The Power of Words

I thought it would make a pretty good story. Six DAAP graduates move to Portland, Ore. -- some knowing each other, some not, some with jobs in hand, some unemployed. They find nirvana in the Northw

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I thought it would make a pretty good story. Six DAAP graduates move to Portland, Ore. — some knowing each other, some not, some with jobs in hand, some unemployed. They find nirvana in the Northwest.

I ask them two questions: Why did you leave Cincinnati, and would you ever come back? They tell me why Portland is exactly the kind of city they want to live in and why Cincinnati isn't.

They become my own little focus group about what's wrong with our (and their) hometown. They put names and faces to the "creative class," urban development guru Richard Florida's designation of young professionals who shun "cold" cities like Cincinnati for "hot" cities like Portland.

I put the resulting story, Why We Left Cincinnati, on the cover of the Oct. 31-Nov. 6 issue, right before the elections. I hope readers will see that Cincinnati — with progressive candidates and issues on the Nov. 5 ballot — has in its hands the power to change, much as Portland did at some point in its past.

Portland remade its core beliefs, which helped remake its image, which helped attract young Cincinnatians practically sight unseen.

Cincinnati, with the same kind of vision and leadership and luck, could do the same thing.

Of course, such optimistic thoughts were dashed on Nov. 5. But a funny thing happened on the way to having the shit kicked out of me on Election Day — people really responded to "Why We Left Cincinnati."

Ex-Cincinnatians wrote from far-off places to say the story helped validate their moves. Locals wrote to say Cincinnati has to get its act together before more creative young people leave. A Portland native wrote to say his hometown had once been a hellhole, too, so there was hope for Cincinnati.

Some readers said "good riddance" to the DAAP grads who bailed. Some said the story was too negative and that CityBeat should write instead about those who stay here to fight the good fight. (They must not read the paper every week.) One person blamed me personally for the defeat of Issue 2, the city school bond levy, because the story was so bleak.

I've been printing the feedback the last few weeks, including this issue (see Letters). And it keeps coming.

The volume of letters and the thoughtfulness contained in most of them is encouraging. People say I've hit a nerve with this story, offered a point of view they'd been thinking about themselves. Maybe it'll make a difference, some say.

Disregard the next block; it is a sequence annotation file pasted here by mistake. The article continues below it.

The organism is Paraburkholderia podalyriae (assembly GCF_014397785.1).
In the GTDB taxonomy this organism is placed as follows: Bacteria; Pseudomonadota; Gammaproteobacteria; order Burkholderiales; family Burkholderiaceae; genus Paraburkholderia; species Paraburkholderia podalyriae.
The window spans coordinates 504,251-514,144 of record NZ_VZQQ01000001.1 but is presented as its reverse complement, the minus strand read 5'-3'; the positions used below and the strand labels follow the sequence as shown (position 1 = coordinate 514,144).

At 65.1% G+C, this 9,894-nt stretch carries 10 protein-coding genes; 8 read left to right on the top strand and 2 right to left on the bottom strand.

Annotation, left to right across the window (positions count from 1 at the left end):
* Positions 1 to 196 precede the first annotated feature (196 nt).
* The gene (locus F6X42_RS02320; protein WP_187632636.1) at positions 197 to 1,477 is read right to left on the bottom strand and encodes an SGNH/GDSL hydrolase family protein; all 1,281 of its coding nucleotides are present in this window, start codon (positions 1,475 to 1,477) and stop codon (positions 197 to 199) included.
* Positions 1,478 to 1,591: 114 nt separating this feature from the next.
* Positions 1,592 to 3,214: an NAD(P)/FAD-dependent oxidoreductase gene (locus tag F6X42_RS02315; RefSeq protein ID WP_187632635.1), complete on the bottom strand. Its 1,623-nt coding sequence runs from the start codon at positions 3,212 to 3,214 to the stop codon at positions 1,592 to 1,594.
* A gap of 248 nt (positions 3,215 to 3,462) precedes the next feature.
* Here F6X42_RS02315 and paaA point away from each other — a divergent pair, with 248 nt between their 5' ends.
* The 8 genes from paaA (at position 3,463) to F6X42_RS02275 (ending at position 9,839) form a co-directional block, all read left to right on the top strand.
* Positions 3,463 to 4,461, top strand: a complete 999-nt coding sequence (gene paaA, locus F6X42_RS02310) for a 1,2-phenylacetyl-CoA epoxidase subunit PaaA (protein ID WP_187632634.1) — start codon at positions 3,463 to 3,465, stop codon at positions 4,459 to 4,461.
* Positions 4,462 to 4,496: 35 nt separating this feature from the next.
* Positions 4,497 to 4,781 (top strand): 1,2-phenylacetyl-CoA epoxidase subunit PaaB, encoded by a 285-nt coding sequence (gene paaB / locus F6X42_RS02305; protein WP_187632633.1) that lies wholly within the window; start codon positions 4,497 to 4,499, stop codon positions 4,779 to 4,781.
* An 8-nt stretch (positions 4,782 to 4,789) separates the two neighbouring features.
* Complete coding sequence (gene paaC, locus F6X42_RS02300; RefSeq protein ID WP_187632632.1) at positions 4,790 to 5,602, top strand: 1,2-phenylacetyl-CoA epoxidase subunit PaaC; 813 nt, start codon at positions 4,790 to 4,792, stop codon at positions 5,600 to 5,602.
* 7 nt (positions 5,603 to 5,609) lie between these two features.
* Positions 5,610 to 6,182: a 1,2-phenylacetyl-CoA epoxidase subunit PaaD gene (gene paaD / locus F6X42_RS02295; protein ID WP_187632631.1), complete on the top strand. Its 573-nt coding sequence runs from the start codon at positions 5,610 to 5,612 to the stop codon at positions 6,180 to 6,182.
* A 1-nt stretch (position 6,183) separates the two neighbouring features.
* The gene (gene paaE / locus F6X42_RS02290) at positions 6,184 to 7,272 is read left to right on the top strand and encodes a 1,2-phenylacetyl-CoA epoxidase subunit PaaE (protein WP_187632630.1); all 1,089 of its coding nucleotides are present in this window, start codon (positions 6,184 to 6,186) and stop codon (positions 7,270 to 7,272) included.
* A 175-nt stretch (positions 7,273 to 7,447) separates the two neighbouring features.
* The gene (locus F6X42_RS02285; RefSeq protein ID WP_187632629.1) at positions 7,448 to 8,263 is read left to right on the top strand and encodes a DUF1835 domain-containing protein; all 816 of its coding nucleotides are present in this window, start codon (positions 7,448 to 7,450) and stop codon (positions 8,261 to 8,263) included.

Progressive-minded people here are feeling pretty lonely these days, especially after the shellacking on Election Day. All four of the big issues CityBeat endorsed — county sales tax for public transit, new city school construction, campaign finance reform of city elections and breaking the Republican Party's 40-year stranglehold on county government — went down hard.

Once the finger-pointing and blaming is finished, we're left to wonder, "What now?" Some will conclude the odds are too great and give up, moving to more tolerant, interesting places like Portland. That's their right, and we wish them well.

The rest of us will stay and live our lives. We'll get over the election losses, and we'll rededicate ourselves to the notion that Cincinnati can move forward, can be a better city, can become the tolerant, interesting place we want it to be.

We'll realize again that the progressive issues we've fought for are, in fact, doable. We'll find better ways to carry the message to voters. We'll dump our obstructionist leaders and find ones with vision and courage.

Cincinnati sits on a precipice right now. Young creative professionals stream out of the city for greener pastures, while those left behind feel very alone. A beacon for young creatives here, Cincinnati Shakespeare Festival, downsizes due to a severe financial crunch. A city built on creative planning, Portland, offers hope to Cincinnati, which schemes to kill off its planning department.

On the other hand, the next few days offer the kind of big-city attractions Portland would die for. Columnist Dan Savage, poet Sarah Jones and singer/songwriter Steve Earle come to town. The Bible: The Complete Word of God and Lebensraum are on local stages. And the Cincinnati Entertainment Awards bring together 600-700 local music and theater supporters for a wild night.

Meanwhile, Loveland residents stand up for their rights. Local lawyers are interested in DNA testing to help Death Row inmates. And Cincinnati City Council explores adopting a livable wage law.

Life goes on. And life is what you make it.

I have no pride of authorship of "Why We Left Cincinnati." It's the words of six DAAP graduates who moved to Portland.

Their words would make a great recruiting brochure for Portland, but they'd make a better roadmap for our own political and business leaders. Let's see if Cincinnati City Hall latches on before the Portland Convention & Visitors Bureau.

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